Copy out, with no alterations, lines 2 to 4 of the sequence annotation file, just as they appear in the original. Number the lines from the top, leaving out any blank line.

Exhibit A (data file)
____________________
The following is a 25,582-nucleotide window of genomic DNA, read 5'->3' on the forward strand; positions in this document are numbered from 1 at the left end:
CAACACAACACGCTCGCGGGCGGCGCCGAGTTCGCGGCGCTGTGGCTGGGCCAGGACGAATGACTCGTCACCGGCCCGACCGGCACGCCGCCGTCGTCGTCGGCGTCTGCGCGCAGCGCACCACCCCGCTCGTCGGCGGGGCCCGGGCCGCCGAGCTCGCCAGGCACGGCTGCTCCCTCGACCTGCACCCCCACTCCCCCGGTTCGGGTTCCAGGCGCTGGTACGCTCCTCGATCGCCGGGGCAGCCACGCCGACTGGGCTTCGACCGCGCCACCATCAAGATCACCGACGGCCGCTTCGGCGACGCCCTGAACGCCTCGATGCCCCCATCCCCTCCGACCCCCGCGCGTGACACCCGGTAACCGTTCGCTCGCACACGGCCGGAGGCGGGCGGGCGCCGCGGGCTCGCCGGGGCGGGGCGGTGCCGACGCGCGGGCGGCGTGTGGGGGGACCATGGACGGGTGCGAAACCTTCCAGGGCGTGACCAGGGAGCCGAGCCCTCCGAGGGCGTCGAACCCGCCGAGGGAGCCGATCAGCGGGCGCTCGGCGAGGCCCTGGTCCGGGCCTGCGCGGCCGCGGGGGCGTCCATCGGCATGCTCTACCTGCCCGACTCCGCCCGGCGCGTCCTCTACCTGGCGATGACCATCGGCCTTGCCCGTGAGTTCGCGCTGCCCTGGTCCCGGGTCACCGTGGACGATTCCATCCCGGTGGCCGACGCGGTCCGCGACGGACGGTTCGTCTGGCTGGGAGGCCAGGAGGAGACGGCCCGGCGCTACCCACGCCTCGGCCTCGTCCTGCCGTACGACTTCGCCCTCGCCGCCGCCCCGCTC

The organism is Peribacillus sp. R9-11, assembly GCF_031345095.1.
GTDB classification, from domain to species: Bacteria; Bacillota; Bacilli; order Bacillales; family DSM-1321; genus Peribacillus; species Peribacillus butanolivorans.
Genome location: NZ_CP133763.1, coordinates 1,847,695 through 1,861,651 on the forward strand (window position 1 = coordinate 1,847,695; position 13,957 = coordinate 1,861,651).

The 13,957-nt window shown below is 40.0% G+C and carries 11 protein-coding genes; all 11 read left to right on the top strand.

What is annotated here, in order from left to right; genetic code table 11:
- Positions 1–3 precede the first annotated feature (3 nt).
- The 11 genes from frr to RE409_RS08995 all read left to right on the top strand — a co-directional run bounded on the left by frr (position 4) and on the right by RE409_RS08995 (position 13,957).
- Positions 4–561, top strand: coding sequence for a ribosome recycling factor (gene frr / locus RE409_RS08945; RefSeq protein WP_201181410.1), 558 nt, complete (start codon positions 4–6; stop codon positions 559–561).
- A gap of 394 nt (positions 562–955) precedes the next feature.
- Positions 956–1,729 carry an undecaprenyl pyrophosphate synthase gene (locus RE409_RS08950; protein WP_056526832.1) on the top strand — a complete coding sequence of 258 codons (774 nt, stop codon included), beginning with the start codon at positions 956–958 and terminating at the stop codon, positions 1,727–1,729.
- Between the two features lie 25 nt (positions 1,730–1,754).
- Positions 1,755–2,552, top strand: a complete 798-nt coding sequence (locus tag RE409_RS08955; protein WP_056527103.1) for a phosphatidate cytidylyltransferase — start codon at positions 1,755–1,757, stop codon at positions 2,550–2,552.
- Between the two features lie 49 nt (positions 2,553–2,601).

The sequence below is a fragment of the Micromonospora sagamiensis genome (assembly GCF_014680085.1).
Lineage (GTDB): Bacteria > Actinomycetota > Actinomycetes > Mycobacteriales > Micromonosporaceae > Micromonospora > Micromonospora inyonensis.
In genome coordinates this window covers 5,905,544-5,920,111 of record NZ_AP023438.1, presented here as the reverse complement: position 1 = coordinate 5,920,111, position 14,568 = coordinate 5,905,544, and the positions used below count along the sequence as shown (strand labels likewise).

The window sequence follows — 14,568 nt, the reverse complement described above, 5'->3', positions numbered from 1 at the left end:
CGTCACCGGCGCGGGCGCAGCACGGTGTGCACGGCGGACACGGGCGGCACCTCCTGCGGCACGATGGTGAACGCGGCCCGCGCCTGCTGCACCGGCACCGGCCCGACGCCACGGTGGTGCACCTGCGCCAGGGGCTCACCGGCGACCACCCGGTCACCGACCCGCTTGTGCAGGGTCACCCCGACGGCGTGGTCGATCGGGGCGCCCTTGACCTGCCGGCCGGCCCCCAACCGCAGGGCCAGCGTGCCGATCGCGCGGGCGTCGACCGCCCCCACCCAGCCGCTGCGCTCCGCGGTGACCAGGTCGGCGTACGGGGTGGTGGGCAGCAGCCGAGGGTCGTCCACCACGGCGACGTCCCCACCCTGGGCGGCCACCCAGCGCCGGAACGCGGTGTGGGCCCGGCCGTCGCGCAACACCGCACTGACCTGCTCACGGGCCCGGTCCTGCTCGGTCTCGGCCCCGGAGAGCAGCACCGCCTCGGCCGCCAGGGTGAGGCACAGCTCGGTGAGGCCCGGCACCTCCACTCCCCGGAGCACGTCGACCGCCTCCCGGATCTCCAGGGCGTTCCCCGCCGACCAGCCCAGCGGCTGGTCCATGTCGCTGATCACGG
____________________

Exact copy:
CAACACAACACGCTCGCGGGCGGCGCCGAGTTCGCGGCGCTGTGGCTGGGCCAGGACGAATGACTCGTCACCGGCCCGACCGGCACGCCGCCGTCGTCGTCGGCGTCTGCGCGCAGCGCACCACCCCGCTCGTCGGCGGGGCCCGGGCCGCCGAGCTCGCCAGGCACGGCTGCTCCCTCGACCTGCACCCCCACTCCCCCGGTTCGGGTTCCAGGCGCTGGTACGCTCCTCGATCGCCGGGGCAGCCACGCCGACTGGGCTTCGACCGCGCCACCATCAAGATCACCGACGGCCGCTTCGGCGACGCCCTGAACGCCTCGATGCCCCCATCCCCTCCGACCCCCGCGCGTGACACCCGGTAACCGTTCGCTCGCACACGGCCGGAGGCGGGCGGGCGCCGCGGGCTCGCCGGGGCGGGGCGGTGCCGACGCGCGGGCGGCGTGTGGGGGGACCATGGACGGGTGCGAAACCTTCCAGGGCGTGACCAGGGAGCCGAGCCCTCCGAGGGCGTCGAACCCGCCGAGGGAGCCGATCAGCGGGCGCTCGGCGAGGCCCTGGTCCGGGCCTGCGCGGCCGCGGGGGCGTCCATCGGCATGCTCTACCTGCCCGACTCCGCCCGGCGCGTCCTCTACCTGGCGATGACCATCGGCCTTGCCCGTGAGTTCGCGCTGCCCTGGTCCCGGGTCACCGTGGACGATTCCATCCCGGTGGCCGACGCGGTCCGCGACGGACGGTTCGTCTGGCTGGGAGGCCAGGAGGAGACGGCCCGGCGCTACCCACGCCTCGGCCTCGTCCTGCCGTACGACTTCGCCCTCGCCGCCGCCCCGCTC

The organism is Peribacillus sp. R9-11, assembly GCF_031345095.1.
GTDB classification, from domain to species: Bacteria; Bacillota; Bacilli; order Bacillales; family DSM-1321; genus Peribacillus; species Peribacillus butanolivorans.